Abhimanyu GhoshalManaging Editor
Abhimanyu is TNW's Managing Editor, and is all about personal devices, Asia's tech ecosystem, as well as the intersection of technology and Abhimanyu is TNW's Managing Editor, and is all about personal devices, Asia's tech ecosystem, as well as the intersection of technology and culture. Hit him up on Twitter, or write in: [email protected].
Adobe’s Flash plugin for rich media content on the Web needs to die a horrible death because it’s riddled with security flaws that can be exploited to attack your computer. Now, Apple’s joining Google and Mozilla in the effort to kill it off.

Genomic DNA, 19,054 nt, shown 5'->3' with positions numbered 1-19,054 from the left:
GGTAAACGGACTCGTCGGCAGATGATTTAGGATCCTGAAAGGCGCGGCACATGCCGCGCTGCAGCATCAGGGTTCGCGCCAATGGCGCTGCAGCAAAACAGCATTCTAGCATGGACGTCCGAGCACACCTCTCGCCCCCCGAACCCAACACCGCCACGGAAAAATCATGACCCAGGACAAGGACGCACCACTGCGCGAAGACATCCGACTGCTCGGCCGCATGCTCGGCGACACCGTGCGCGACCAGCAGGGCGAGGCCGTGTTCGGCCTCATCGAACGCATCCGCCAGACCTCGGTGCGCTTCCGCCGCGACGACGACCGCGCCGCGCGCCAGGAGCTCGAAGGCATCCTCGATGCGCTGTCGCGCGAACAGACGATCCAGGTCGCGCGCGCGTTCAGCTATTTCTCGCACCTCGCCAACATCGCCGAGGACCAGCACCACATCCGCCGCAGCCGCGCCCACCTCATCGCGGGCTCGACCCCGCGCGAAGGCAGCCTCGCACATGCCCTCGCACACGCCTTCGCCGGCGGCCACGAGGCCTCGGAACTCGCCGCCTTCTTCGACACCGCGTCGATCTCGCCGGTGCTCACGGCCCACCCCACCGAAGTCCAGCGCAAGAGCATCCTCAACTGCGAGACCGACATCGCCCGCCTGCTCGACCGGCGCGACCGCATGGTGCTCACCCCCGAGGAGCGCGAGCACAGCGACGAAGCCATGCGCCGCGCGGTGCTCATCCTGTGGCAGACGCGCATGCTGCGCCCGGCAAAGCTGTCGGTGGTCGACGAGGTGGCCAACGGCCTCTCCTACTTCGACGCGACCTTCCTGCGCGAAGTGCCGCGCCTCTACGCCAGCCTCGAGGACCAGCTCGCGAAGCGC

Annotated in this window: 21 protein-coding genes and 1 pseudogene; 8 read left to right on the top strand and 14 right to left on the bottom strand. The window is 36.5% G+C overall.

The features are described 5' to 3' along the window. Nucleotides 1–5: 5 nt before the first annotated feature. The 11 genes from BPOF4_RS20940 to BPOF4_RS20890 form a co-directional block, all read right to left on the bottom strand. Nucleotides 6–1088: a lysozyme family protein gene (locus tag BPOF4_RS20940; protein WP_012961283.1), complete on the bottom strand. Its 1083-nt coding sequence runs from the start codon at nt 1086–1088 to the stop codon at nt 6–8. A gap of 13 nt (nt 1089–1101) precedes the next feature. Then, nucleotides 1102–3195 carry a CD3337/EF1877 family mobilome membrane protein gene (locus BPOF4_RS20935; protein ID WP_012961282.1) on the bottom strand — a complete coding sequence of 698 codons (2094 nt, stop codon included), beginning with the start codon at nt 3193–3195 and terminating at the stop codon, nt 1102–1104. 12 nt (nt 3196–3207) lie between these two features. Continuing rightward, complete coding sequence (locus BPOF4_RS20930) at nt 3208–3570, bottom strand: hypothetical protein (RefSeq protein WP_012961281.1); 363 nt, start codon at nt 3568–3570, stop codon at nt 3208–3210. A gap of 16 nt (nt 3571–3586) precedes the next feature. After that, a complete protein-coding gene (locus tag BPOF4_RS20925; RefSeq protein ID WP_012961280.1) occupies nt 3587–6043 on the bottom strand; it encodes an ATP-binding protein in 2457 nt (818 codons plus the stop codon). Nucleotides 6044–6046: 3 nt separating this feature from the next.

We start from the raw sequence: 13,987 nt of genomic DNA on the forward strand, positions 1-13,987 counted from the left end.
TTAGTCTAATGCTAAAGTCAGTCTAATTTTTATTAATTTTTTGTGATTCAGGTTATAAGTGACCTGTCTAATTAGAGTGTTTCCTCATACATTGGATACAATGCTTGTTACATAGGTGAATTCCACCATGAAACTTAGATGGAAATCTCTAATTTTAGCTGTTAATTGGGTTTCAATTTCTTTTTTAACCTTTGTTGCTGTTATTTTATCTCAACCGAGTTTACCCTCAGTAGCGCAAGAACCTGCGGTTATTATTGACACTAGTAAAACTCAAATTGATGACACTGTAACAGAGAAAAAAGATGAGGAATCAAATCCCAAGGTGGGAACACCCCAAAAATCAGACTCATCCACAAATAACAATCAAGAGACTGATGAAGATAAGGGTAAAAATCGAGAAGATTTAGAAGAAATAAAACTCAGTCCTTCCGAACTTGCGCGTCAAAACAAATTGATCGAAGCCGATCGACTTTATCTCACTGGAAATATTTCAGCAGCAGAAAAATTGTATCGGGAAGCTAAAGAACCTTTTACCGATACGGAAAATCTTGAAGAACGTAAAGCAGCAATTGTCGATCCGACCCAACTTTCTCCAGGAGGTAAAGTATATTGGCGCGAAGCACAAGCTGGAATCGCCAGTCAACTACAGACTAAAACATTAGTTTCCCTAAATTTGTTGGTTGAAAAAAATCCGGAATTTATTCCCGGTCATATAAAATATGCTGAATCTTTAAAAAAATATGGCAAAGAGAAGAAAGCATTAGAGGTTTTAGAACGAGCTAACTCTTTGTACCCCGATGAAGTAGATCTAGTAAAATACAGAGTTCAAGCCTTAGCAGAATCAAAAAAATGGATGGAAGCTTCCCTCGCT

In a blog post, Apple developer Ricky Mondello said that when MacOS Sierra ships later this year, Safari will default to HTML5 content implementations on websites when available. If a piece of content requires a plugin, the browser will request your permission to run it before doing so.
Google issued a similar proposal for Chrome last month, which is set to be implemented in Q4 this year. However, it included a whitelist which named the world’s top 10 sites (YouTube, Facebook and Yahoo are on it), for which it would still run Flash. Safari has no such list.
Mondello noted that running HTML5 instead of plugins like Flash would bring users benefits like improved performance and battery life.
Hopefully, Web developers will take note and gradually phase out the use of Flash and other plugins over time, so we don’t have to deal with annoying updates and worry about vulnerabilities in them.
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